The answer to the question above is complex but the authors noted the following “we found that few older adult participants mentioned the credibility of the information that they were viewing”. That’s the money shot for me.
Luger, Houston, and Suls published an original paper in JMIR “Older Adult Experience of Online Diagnosis: Results From a Scenario-Based Think-Aloud Protocol”. The objective was to identify the processes older adults engage in to diagnose symptoms online and predict the accuracy of the diagnosis.
This is a well designed study of 79 adults greater then 50 years of age. Each received a vignette of symptoms of an illness and were asked to talk aloud about their thoughts and actions while looking for a diagnosis. The authors compared accurate diagnosis to the non-accurate diagnosis.
There conclusions were:
Older adult participants tended to rely on matching strategies to interpret symptoms, but many still utilized existing medical knowledge and previous illness experiences as a guide for diagnosis. Many participants also had difficulty navigating the Internet tools, which suggests an increased need for navigation aids in Web design. Furthermore, participants who were inaccurate in their diagnosis had more difficulty with the Internet tools and confusion with the task than those who were accurate. Future work in this area may want to utilize additional study design such as eye-tracking to further understand the coordination between Web navigation, online symptom information processing, and diagnostic strategies.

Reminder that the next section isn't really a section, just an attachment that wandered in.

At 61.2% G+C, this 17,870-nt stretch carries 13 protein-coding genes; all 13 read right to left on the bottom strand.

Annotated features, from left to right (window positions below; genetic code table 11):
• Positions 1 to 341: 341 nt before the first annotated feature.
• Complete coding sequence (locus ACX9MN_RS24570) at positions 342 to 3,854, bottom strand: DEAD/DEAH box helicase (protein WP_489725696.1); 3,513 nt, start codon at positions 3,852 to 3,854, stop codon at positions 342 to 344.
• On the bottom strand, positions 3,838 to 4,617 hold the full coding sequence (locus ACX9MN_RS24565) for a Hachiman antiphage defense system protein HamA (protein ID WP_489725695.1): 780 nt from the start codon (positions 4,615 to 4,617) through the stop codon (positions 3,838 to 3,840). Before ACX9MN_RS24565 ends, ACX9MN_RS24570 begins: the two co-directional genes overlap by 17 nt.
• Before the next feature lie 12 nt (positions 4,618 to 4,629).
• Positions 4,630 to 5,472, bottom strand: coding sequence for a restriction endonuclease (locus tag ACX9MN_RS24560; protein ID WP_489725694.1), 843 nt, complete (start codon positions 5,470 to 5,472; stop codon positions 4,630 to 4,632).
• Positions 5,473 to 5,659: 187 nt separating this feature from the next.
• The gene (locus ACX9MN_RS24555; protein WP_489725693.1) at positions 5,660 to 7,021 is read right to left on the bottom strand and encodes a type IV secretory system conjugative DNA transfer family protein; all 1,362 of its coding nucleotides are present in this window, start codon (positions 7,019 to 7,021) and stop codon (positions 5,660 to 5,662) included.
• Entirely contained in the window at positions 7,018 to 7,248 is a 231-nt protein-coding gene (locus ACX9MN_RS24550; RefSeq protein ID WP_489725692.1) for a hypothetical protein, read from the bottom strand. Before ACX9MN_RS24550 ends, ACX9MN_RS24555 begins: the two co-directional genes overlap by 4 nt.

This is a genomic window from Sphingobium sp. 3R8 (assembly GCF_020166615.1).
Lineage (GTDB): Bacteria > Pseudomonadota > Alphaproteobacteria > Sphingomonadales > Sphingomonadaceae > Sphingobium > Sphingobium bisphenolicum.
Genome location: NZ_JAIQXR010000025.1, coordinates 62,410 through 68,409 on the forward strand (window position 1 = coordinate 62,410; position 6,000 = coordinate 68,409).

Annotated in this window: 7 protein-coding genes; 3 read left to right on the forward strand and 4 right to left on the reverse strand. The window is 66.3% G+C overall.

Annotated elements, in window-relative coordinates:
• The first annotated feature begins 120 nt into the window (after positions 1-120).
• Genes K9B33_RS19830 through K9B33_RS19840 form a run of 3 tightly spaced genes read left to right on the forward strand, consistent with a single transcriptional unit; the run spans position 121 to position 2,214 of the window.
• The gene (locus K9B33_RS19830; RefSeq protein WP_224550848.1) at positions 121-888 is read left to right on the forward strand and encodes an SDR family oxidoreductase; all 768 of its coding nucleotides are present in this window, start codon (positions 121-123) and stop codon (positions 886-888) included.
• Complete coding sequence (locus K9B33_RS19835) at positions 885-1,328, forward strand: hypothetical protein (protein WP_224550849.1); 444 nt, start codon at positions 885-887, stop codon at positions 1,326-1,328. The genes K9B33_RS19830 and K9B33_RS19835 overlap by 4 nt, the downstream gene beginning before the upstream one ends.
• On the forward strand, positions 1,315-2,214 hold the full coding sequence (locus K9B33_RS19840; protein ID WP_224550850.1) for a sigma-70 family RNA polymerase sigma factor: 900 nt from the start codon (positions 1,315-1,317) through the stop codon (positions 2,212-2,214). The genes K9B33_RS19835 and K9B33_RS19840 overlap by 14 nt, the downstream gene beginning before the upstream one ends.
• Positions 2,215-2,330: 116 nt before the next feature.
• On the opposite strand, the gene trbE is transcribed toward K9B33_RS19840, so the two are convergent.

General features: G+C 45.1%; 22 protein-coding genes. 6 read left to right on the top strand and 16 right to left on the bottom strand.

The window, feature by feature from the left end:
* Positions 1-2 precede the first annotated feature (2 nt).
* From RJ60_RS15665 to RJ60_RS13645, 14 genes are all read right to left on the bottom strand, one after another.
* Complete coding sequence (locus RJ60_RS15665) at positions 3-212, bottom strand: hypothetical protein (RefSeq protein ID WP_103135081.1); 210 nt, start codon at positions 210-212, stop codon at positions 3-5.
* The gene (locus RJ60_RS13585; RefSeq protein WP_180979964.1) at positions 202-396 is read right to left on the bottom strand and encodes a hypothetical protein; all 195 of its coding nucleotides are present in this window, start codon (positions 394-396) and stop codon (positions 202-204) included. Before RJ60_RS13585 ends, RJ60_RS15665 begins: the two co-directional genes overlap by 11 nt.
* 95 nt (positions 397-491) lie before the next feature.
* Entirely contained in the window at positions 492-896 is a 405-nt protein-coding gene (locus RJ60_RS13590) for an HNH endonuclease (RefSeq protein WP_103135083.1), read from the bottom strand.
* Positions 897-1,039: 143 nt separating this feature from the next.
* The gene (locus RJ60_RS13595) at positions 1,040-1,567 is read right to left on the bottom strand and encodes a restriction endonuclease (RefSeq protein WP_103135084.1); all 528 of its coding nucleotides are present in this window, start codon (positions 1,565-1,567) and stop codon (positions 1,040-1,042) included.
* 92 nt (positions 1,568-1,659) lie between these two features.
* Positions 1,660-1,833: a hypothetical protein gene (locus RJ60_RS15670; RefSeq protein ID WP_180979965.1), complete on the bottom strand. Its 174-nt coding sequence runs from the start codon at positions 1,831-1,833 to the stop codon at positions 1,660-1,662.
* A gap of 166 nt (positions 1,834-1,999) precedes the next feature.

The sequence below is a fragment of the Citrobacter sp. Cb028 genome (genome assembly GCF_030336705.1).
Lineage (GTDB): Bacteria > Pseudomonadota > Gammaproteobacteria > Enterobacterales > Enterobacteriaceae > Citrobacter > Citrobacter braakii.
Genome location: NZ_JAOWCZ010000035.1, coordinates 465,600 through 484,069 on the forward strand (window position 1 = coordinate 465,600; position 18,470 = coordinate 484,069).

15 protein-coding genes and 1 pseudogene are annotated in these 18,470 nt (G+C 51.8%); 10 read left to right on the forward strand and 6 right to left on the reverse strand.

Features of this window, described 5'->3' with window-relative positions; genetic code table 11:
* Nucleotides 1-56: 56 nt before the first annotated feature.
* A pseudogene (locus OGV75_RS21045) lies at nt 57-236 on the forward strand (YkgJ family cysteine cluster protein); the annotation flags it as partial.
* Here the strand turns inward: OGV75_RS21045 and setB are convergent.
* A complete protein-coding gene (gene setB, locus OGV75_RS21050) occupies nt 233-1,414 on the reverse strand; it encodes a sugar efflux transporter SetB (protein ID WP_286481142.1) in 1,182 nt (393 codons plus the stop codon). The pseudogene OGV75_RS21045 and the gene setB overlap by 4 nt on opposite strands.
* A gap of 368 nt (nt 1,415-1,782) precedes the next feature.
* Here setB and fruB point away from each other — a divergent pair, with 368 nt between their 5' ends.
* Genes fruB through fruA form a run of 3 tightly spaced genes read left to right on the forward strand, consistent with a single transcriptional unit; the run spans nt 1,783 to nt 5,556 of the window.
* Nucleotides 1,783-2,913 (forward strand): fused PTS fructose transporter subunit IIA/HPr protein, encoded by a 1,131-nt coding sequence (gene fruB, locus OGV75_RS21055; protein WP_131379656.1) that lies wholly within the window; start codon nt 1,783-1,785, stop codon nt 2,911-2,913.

We all know the data on-line self diagnosis is the new black with 35% of US adults looking online to self diagnose and learn how to manage their health. And we have seen the data on chronic illness and older individuals they are driving online searching and learning in healthcare and illness. The authors note that older Americans may not have the additional cognitive and perceptual processes necessary to do symptom diagnosis, will the next couple of generations? And if they do will we have a healthcare system that will embrace the ePatient? That is the equation learners on both sides.
I wonder if the authors will in the future examine how these patients present their acquired data to physicians and how those physicians behave or reacts? This is such a classic learner teacher moment that the physician can ensure these patient becomes a more active and in fact improve outcomes through learning together. Improve how this group learns online and help improve the patient physician engagement dynamic surrounding acquired disease knowledge.
How can adult learning theories aid in better understanding what these patients are doing and how to change or better said improve outcomes from self diagnosis?
Finally, I penned a post on how to move learners along a continuum to knowledge and application. One of the ideas I had was that courses for seniors could be taught at local public libraries. These courses would address how to search, what to trust, how to interpret, and how to use that knowledge with your HCP. We cannot miss this opportunity to seed and manage these fertile old minds.